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Ching Chong Chinaman

Lauren Yee's new play is a smart, fast-paced comedy that wrings laughs from the topics of cultural identity and assimilation.

James Chen and Fay Ann Lee
in Ching Chong Chinaman
(© Corky Lee)
Lauren Yee's Ching Chong Chinaman, currently performing at West End Theatre in a production by Pan-Asian Rep, is a smart, fast-paced comedy that wrings laughs from the topics of cultural identity and assimilation. Neither predictable nor politically correct, it's a satirical cartoon that has heart and even occasional poignancy.

The play is mostly set in the suburban kitchen of the Wongs, a Chinese-American family living in Palo Alto -- headed by dad Ed (Ron Nakahara) and mom Grace (Fay Ann Lee) -- who are so removed from Asian culture that they have trouble ordering Chinese food and don't know how to use chopsticks.

The family's picture-perfect, thoroughly American lifestyle is upset when teenage son Upton Sinclair Lewis (Jon Norman Schneider) imports a young man from China (billed in the program as The Chinese Man, and played by James Chen) as an indentured servant to do his homework and chores, freeing himself up to obsess over the "World of Warcraft" video game. The family is so divorced from its ethnic identity that teenage daughter Desdemona (Jennifer Lim) responds to the stranger at the breakfast table thusly: "Who is that Asian guy?"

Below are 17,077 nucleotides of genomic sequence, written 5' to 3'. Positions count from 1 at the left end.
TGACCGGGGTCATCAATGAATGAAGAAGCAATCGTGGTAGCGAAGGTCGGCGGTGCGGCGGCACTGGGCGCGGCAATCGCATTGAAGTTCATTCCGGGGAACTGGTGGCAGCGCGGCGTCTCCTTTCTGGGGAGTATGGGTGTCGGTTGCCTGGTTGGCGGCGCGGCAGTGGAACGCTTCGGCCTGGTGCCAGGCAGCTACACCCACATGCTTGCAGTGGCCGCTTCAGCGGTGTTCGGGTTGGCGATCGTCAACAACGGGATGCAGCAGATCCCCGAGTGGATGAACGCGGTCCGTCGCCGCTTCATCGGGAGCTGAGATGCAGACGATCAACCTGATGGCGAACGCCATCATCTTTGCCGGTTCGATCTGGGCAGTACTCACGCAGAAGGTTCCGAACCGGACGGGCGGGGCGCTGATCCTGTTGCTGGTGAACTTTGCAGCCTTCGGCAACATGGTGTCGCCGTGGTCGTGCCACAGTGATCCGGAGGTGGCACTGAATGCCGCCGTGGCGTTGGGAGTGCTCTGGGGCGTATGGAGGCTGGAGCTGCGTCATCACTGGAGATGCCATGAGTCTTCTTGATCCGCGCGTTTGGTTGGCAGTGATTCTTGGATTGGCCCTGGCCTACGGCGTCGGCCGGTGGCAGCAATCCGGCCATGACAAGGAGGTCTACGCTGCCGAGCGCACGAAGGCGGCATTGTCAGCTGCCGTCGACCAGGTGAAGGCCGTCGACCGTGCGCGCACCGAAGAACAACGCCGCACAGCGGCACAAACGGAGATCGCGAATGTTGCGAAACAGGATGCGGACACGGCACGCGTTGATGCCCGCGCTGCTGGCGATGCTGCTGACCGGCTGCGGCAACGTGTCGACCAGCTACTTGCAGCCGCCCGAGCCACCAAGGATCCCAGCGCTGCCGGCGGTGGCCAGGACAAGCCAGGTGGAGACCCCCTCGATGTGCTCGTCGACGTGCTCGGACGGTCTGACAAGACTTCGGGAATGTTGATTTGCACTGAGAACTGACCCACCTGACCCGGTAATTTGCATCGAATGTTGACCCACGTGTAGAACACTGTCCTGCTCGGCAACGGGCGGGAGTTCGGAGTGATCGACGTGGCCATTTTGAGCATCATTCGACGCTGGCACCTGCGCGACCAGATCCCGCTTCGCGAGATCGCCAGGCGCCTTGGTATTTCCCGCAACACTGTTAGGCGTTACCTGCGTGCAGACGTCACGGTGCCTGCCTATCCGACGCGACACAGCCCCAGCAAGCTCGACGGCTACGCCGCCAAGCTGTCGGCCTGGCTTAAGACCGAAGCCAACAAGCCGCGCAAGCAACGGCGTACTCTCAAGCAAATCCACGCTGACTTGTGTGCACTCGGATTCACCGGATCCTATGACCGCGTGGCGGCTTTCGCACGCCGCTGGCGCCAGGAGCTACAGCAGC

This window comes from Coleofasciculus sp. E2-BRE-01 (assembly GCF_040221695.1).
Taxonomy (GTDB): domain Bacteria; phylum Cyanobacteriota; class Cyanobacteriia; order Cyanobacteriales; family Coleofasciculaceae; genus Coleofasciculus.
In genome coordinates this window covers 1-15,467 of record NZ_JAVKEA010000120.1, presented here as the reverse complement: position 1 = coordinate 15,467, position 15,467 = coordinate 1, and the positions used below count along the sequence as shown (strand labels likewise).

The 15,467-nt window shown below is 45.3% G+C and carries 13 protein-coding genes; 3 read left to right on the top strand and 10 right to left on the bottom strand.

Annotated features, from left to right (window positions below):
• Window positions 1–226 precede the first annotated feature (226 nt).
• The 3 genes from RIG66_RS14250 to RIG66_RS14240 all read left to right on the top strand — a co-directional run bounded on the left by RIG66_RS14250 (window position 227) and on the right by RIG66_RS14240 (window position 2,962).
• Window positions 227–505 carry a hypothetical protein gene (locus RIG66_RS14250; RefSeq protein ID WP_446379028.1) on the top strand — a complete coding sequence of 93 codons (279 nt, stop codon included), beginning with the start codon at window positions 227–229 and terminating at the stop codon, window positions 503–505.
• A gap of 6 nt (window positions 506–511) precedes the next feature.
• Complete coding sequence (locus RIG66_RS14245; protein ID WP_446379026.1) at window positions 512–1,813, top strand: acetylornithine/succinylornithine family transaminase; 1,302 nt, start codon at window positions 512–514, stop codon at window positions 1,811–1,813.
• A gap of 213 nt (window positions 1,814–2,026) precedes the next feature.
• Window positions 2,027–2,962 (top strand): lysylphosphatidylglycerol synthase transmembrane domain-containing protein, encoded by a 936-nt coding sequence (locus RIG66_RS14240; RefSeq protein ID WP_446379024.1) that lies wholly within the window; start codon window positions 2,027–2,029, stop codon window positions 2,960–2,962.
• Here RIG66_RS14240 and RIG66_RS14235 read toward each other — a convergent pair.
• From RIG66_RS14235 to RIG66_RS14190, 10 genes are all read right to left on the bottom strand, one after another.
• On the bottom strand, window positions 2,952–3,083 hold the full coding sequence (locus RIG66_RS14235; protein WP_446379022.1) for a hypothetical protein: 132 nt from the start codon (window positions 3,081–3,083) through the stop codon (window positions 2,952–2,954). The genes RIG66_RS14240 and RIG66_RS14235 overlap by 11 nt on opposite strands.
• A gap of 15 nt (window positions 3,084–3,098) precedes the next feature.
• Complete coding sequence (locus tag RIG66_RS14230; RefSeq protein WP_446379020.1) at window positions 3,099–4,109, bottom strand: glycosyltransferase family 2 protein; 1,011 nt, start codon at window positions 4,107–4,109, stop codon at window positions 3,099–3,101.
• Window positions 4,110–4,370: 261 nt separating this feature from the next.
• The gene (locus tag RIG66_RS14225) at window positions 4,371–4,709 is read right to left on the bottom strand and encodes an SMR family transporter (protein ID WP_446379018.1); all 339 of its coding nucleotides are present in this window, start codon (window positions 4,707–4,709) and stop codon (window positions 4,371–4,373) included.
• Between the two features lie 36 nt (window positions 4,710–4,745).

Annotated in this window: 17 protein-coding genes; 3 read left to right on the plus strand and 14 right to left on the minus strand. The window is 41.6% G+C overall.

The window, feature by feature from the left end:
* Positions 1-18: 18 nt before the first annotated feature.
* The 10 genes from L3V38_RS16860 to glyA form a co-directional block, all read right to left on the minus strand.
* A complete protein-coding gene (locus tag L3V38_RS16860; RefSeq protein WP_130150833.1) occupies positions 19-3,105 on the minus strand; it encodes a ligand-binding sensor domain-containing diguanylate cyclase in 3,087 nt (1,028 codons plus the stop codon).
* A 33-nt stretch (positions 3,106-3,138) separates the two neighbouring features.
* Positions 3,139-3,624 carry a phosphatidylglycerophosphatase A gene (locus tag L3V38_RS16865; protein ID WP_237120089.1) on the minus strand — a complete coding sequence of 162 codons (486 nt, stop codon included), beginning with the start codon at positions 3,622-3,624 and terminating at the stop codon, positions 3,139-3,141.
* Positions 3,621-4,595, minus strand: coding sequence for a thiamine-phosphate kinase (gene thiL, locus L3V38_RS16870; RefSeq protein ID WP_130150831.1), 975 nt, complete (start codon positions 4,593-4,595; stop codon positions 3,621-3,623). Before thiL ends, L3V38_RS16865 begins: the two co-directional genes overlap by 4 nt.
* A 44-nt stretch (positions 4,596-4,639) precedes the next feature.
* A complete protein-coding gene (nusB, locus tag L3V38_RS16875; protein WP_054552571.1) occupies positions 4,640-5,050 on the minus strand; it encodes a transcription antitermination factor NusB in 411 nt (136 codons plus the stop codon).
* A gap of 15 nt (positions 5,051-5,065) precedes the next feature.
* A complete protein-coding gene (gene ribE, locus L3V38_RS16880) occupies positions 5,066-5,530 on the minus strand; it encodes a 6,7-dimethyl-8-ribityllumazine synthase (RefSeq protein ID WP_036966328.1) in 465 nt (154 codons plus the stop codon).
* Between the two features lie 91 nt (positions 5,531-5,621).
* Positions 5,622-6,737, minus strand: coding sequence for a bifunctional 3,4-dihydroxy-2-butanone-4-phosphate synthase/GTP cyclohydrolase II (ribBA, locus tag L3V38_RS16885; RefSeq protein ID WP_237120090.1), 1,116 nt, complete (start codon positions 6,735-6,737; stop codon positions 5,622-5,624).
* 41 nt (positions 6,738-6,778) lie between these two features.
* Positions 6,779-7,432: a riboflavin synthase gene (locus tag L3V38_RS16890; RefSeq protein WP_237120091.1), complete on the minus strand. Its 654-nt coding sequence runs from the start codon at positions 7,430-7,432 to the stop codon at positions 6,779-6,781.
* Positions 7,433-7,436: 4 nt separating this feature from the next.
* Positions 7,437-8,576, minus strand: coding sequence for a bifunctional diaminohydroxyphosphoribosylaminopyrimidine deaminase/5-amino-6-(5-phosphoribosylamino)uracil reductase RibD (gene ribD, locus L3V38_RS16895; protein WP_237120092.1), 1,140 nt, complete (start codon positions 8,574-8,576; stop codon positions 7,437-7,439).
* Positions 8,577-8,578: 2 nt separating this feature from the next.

Yee uses the presence of the stranger to both joke with and subvert stereotypes about Chinese-Americans, cheerfully sabotaging our expectations. Desdemona, obsessed with her application for early admission into Princeton, turns out to be terrible at math, for instance, and the Chinese-speaking stranger is revealed to be an aspiring tap dancer hoping for a shot on an American TV dance show.

The playwright also surprises with repeated detours into more stylized fantasy scenes, such as when she has Desdemona interacting with the impoverished young Asian woman (Angela Lin, giving the show's standout performance) she cluelessly imagines she has saved from poverty with sponsorship. Meanwhile, isolated scenes of direct address allow the playwright to take the comic temperature down a few degrees and solidify the characters, such as when dad Ed (Ron Nakahara) briefly reflects on his role in the family.

Director May Adrales has paced the production wisely so it neither lags nor feels artificially hurried. The staging, on Gian Marco Lo Forte's efficient but disappointingly not especially attractive set, handily delineates the play's action and uses the space inventively. The only real disappointment is that the space hasn't been used inventively enough for the dance sequences between Grace and the stranger; the performers simply don't have the room to put them over.